At the Center for Rural Affairs, one of our guiding principles is to promote vibrant rural communities and the people who live here. A cornerstone of any community is safety, stability, and trust.
On Aug. 8 in O'Neill, Nebraska, that sense of community was shaken when 133 agricultural workers were taken from their places of employment and transferred to a detention center more than 100 miles away in Grand Island, leaving their families and children to wonder if their loved ones would ever return.
In 2013, the Center for Rural Affairs Board of Directors called on Congress to act on comprehensive immigration reform. Our call for action was four-part:
- An opportunity for undocumented immigrants who fulfill the requirements for obtaining citizenship to remain in the U.S. as citizens.
- A more robust process for legal immigration that shortens the timeline and waiting list for legal immigration and creates clear avenues for future immigrants.
- Practical and appropriate limits as determined by an independent commission on the number of manually skilled workers allowed to immigrate legally each year.
- More effective enforcement of existing wage and labor laws and of the prohibition on hiring undocumented immigrants and falsely classifying them as independent contractors.
Because policymakers have failed to act, too many workers remain trapped in limbo, leaving themselves and their families in insecure and dangerous situations. These are the preconditions that led to the raid in O’Neill, Nebraska.
A silver lining in this humanitarian emergency is the outpouring of support and love shown to those affected. As soon as people became aware of the raid, the community, as well as state and national organizations, stepped up to provide assistance. O’Neill Public Schools opened their doors to provide counselors to affected children, and school employees opened their homes to children who were separated from their parents. Local churches were quick to provide a safe haven to those who were too scared to return home, and provided those affected with what comfort they could. Systems were put into place to provide direct aid and advice on how to reconnect with their loved ones.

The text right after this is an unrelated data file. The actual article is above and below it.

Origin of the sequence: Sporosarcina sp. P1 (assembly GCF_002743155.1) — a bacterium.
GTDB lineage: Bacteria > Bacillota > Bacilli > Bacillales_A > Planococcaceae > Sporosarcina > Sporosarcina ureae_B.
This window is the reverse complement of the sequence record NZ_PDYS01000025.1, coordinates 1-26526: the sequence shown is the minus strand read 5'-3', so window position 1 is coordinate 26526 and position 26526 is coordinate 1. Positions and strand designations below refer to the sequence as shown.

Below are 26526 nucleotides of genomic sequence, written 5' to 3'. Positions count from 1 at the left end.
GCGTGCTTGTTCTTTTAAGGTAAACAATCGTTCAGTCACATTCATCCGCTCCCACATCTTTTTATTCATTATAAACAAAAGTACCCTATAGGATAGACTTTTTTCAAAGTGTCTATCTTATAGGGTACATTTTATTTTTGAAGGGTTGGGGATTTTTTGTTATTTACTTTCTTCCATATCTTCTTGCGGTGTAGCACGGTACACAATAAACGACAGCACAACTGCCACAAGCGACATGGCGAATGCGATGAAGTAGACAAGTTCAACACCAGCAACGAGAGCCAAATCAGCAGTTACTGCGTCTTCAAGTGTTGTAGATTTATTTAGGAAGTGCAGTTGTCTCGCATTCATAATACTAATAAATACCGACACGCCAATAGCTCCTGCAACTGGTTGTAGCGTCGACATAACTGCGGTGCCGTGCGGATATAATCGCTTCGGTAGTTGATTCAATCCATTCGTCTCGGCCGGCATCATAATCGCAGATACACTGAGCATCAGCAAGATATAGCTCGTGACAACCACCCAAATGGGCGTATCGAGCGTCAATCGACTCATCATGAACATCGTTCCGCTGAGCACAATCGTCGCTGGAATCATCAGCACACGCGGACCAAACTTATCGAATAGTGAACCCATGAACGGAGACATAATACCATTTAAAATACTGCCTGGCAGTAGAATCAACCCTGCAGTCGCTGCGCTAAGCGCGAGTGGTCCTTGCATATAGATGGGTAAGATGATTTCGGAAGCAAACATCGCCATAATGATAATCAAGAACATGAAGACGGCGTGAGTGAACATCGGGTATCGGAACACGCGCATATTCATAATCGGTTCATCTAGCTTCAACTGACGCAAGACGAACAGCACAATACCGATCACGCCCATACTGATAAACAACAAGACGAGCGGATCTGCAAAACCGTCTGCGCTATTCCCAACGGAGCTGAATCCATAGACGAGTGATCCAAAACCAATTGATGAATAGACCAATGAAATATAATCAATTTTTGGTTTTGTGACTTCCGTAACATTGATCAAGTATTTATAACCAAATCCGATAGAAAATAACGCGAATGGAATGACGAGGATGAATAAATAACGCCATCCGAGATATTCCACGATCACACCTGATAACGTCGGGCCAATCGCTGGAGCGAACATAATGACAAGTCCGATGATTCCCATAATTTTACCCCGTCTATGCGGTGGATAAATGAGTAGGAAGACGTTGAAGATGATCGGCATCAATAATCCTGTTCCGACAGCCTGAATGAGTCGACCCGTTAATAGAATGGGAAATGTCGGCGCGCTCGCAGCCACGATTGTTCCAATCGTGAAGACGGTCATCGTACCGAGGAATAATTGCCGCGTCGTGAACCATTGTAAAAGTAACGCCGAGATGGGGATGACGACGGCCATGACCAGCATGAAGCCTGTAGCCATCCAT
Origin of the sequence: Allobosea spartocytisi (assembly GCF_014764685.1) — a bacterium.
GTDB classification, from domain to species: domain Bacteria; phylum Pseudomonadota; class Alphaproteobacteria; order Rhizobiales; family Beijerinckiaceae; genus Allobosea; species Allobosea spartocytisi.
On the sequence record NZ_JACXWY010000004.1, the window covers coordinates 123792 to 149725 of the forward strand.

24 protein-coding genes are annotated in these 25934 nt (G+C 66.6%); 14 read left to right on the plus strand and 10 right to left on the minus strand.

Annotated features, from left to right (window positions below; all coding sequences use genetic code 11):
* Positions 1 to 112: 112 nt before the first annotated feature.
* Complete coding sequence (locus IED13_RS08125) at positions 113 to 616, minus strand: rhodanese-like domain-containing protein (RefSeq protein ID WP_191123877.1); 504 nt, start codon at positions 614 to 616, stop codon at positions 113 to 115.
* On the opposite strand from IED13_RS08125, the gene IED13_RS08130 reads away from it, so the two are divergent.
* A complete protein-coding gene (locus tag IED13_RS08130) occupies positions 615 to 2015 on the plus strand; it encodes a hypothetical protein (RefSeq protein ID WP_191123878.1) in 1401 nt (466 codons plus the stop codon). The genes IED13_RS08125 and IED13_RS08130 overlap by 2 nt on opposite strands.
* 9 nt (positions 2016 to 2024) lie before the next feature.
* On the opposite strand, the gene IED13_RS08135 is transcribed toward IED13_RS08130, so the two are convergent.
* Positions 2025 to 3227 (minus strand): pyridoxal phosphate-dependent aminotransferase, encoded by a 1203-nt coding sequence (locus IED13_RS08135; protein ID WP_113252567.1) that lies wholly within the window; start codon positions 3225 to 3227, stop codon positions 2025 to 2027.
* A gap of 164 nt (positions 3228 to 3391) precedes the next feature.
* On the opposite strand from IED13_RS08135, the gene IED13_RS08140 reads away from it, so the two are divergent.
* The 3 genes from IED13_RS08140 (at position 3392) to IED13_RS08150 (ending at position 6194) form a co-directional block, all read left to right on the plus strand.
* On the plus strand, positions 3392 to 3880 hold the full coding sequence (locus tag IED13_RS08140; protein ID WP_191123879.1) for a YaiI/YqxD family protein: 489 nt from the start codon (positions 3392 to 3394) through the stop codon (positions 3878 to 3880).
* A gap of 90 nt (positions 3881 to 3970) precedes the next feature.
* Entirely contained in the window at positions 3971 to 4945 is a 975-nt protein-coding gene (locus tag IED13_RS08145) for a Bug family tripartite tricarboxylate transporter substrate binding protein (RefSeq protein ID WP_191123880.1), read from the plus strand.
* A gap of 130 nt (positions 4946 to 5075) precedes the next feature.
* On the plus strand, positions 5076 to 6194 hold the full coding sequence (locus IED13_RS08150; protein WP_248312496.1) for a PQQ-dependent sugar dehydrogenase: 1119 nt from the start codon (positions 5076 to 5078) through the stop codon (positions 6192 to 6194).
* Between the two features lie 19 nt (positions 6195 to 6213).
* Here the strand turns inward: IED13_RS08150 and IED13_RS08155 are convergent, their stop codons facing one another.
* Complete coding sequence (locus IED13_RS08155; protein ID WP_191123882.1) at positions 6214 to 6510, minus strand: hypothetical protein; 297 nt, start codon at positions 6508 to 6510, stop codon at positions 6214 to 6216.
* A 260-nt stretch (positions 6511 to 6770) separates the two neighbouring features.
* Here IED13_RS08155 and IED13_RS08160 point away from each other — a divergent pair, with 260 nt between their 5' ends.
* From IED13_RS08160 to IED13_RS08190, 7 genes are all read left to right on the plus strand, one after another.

The Center for Rural Affairs joined individuals from Heartland Workers Center, Centro Hispano, the Multicultural Coalition, the American Civil Liberties Union (ACLU), Nebraska Appleseed, Lutheran Family Services, Immigrant Legal Center, and many more, in O’Neill to assist with legal aid, immigration assistance, trauma counseling, logistic support, and any other need that presented itself. Local businesses provided furniture, bedding, basic necessities, hot meals, toys, and even school supplies for the children getting ready to enter the new school year.
Through the actions of the community members rallying together to support their own in a time of need, we can see rural values and love for their neighbors in action.
Unfortunately, however, the damage is done. When individuals in vulnerable populations fear interaction with those tasked to enforce the law, they are put in an even more vulnerable position.
In 2015, the President’s Task Force on 21st Century Policing determined, “Trust between law enforcement agencies and the people they protect and serve is essential in a democracy. It is key to the stability of our communities, the integrity of our criminal justice system, and the safe and effective delivery of policing services.”
Families, children, parents, spouses… the community as a whole has experienced a deep trauma. Trauma takes time to heal, but it also requires safety, stability, and trust. Trust that families will not be broken up and separated by force, stability to know that a goodbye is not forever, and the safety to call the community you live in “home.”
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